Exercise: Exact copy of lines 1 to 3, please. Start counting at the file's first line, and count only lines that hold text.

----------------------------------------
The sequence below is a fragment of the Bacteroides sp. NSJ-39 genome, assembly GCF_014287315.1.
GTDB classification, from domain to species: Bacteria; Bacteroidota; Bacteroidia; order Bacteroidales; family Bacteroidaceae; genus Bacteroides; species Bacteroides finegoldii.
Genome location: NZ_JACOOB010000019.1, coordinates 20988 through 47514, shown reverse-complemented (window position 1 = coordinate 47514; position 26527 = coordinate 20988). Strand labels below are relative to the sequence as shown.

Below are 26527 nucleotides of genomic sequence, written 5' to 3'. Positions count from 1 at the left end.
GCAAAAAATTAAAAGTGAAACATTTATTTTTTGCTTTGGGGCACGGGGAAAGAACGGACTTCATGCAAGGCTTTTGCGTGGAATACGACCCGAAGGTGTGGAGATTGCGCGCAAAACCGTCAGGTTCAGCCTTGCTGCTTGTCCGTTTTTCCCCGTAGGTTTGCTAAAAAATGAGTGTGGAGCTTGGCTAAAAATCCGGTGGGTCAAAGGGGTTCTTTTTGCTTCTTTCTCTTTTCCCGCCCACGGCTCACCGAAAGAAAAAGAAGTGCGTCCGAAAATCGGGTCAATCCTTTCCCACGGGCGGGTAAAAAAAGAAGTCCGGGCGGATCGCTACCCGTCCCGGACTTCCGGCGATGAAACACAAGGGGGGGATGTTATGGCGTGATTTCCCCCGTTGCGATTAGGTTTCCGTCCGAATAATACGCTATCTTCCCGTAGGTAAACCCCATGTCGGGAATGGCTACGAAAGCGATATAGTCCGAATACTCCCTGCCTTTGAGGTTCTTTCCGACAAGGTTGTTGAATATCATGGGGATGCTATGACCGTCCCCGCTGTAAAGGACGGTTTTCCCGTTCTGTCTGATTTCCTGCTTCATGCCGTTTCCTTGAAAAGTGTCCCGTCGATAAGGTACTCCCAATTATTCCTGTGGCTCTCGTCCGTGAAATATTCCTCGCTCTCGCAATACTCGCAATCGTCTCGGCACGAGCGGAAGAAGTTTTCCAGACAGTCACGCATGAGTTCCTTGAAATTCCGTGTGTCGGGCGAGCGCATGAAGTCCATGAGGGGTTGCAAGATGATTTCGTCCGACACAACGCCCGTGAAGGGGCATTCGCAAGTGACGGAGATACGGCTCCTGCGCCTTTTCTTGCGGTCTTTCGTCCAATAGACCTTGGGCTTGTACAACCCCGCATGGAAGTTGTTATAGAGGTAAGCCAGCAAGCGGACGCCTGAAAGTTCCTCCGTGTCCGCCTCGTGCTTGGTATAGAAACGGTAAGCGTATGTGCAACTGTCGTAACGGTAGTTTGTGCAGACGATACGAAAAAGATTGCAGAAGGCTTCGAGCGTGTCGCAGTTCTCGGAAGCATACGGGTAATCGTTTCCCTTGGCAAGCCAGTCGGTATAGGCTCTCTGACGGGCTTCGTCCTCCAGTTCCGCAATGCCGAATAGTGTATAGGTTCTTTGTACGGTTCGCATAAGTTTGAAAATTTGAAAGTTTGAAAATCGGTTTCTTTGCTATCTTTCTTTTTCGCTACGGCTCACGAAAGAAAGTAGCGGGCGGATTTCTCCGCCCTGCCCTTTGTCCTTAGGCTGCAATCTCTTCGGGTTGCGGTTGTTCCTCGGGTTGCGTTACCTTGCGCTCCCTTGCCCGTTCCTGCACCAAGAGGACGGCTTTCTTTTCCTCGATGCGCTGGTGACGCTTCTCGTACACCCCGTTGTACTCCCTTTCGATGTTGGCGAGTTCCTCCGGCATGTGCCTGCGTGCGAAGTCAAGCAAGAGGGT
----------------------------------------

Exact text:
The sequence below is a fragment of the Bacteroides sp. NSJ-39 genome, assembly GCF_014287315.1.
GTDB classification, from domain to species: Bacteria; Bacteroidota; Bacteroidia; order Bacteroidales; family Bacteroidaceae; genus Bacteroides; species Bacteroides finegoldii.
Genome location: NZ_JACOOB010000019.1, coordinates 20988 through 47514, shown reverse-complemented (window position 1 = coordinate 47514; position 26527 = coordinate 20988). Strand labels below are relative to the sequence as shown.